Docs can safely talk about guns with patients again in Florida

There’s just so much S#!T in the news every day that important stuff seems to fly under the radar. Like this:

A federal appeals court cleared the way on Thursday for Florida doctors to talk to their patients about gun safety, overturning a 2011 law that pitted medical providers against the state’s powerful gun lobby.

In its 10-to-1 ruling, the full panel of the United States Circuit Court of Appeals for the 11th Circuit concluded that doctors could not be threatened with losing their license for asking patients if they owned guns and for discussing gun safety because to do so would violate their free speech.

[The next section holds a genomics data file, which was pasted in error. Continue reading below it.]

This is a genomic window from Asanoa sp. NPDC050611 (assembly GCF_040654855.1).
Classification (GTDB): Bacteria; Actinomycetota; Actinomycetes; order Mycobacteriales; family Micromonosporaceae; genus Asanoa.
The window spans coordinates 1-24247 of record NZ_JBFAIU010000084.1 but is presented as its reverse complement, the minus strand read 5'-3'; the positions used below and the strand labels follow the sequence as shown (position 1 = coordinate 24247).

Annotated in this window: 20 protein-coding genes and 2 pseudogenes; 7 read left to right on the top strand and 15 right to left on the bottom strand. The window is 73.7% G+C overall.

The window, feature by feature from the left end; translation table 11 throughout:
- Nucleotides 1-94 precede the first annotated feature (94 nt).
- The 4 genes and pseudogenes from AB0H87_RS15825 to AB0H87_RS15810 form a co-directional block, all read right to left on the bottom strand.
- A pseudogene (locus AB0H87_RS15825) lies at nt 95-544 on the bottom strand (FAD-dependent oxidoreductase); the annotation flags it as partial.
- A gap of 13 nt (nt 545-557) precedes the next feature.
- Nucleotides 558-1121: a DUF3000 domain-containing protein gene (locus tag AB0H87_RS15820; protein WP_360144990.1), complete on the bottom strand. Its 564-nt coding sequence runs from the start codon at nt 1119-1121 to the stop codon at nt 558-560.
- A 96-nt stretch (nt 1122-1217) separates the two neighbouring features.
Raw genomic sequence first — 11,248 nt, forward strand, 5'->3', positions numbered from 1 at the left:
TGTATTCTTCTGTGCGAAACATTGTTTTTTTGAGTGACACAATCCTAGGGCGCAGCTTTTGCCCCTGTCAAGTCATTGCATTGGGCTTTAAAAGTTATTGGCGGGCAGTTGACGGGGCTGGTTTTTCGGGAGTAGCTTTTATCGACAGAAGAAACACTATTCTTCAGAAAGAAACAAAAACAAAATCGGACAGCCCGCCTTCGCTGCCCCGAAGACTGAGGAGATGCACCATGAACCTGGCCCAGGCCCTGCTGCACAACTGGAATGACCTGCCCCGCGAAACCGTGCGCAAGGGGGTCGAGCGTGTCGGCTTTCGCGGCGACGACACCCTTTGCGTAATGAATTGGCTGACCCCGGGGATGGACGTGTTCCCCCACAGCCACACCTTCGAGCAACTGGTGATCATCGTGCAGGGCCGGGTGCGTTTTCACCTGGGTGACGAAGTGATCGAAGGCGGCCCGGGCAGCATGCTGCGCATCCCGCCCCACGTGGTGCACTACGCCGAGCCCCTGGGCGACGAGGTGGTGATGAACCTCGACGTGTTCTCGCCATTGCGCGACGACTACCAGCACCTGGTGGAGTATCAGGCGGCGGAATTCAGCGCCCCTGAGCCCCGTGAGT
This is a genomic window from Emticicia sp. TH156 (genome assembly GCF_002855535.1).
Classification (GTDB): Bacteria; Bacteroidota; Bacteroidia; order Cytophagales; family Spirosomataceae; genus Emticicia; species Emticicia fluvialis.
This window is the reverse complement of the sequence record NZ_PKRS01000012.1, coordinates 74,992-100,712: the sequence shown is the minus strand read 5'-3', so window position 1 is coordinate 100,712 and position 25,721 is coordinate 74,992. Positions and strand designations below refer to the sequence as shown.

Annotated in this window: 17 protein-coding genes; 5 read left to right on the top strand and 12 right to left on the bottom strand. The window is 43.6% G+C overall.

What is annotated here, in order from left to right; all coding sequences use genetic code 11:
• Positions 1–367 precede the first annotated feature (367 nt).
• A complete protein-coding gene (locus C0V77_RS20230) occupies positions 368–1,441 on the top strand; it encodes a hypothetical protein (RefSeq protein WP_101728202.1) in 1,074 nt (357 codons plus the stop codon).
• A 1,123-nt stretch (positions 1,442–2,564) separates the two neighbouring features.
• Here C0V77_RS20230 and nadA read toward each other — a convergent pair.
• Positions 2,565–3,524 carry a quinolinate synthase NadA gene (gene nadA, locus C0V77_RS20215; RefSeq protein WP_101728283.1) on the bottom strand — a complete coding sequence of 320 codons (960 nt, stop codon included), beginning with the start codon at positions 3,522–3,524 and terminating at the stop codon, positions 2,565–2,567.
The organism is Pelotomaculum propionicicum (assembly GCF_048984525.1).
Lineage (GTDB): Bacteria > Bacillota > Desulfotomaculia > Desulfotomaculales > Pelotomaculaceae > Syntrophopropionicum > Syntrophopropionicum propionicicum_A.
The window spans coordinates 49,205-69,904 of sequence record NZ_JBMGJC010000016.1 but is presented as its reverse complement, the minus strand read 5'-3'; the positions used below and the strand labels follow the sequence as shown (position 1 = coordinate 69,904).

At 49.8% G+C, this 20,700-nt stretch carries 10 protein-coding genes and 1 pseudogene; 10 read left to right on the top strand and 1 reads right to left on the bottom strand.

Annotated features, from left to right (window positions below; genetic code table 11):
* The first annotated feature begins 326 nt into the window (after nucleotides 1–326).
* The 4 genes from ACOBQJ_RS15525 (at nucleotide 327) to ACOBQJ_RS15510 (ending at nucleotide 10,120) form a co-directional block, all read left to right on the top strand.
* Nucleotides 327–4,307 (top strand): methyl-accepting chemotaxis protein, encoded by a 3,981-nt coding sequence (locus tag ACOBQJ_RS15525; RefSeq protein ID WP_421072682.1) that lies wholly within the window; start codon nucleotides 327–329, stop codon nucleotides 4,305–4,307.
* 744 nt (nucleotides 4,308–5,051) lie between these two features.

I’ve written a number of times, most importantly in the NYT, about the laws in some states (like Florida) that attempted to prohibit doctors from talking to their patients about gun safety. My prior pieces stand.

The bottom line is that trying to restrict what doctors can talk about was found to violate First Amendment rights of physicians. The appeals court did find that one part of the law, which said doctors can’t deny service to patients because they own guns, was constitutional. That wasn’t what this lawsuit was about, but that much stands – appropriately.

Regardless, you can still lie to your doctor if you want, about guns or any other issue; you’re not under oath. You can also refuse to answer any questions; you’re not under subpoena. Neither will help doctors to help you, but they’re entirely within your rights. Demanding doctors not ask you certain questions isn’t.


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